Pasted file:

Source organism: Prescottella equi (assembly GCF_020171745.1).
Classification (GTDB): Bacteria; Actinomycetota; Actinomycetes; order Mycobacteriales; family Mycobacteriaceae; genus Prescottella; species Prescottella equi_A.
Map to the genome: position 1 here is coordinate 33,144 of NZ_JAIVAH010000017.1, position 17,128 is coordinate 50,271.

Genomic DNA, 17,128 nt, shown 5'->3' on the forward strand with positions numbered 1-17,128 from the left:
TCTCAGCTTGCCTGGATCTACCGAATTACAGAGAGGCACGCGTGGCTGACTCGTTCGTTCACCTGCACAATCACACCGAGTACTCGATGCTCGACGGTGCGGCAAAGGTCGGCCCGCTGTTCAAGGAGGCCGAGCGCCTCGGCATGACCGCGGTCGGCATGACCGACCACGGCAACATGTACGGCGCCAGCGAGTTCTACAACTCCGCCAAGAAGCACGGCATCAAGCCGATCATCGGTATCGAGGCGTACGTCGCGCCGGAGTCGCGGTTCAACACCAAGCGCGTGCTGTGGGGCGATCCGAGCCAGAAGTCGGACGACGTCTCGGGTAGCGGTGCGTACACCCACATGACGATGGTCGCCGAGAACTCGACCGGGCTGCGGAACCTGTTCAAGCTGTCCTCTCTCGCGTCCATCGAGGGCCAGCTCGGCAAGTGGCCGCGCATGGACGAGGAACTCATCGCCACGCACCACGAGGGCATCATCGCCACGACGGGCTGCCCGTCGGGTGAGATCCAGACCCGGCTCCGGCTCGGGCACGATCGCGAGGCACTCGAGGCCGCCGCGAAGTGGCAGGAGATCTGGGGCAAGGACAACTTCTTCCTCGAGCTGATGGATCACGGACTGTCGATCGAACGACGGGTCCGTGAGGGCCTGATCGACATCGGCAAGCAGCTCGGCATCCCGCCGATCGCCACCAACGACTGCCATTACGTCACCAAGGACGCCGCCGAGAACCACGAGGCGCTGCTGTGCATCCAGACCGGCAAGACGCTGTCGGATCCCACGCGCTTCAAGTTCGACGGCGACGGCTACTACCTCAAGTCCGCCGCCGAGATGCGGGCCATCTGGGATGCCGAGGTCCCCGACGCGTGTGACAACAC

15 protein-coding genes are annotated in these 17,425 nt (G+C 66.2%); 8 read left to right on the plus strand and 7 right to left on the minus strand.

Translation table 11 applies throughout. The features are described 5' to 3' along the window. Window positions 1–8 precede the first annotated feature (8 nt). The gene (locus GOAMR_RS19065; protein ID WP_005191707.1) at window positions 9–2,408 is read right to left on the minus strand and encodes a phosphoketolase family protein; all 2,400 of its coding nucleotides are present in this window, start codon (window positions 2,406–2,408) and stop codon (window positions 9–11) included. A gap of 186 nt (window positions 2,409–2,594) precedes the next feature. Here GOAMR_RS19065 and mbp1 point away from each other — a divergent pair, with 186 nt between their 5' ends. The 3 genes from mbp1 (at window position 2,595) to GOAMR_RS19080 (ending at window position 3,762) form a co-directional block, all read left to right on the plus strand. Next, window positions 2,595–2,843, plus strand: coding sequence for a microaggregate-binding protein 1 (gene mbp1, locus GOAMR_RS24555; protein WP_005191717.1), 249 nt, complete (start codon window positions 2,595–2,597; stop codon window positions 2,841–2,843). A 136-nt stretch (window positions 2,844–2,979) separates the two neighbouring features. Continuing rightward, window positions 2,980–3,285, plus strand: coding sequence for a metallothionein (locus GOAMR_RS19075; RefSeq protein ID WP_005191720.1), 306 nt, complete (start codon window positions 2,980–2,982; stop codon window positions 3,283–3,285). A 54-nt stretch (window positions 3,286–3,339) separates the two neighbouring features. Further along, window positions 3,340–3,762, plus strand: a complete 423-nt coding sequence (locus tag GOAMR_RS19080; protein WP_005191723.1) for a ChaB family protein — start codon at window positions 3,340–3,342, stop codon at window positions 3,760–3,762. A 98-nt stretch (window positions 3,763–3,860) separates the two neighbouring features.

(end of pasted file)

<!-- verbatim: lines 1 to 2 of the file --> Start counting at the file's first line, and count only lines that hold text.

Source organism: Prescottella equi (assembly GCF_020171745.1).
Classification (GTDB): Bacteria; Actinomycetota; Actinomycetes; order Mycobacteriales; family Mycobacteriaceae; genus Prescottella; species Prescottella equi_A.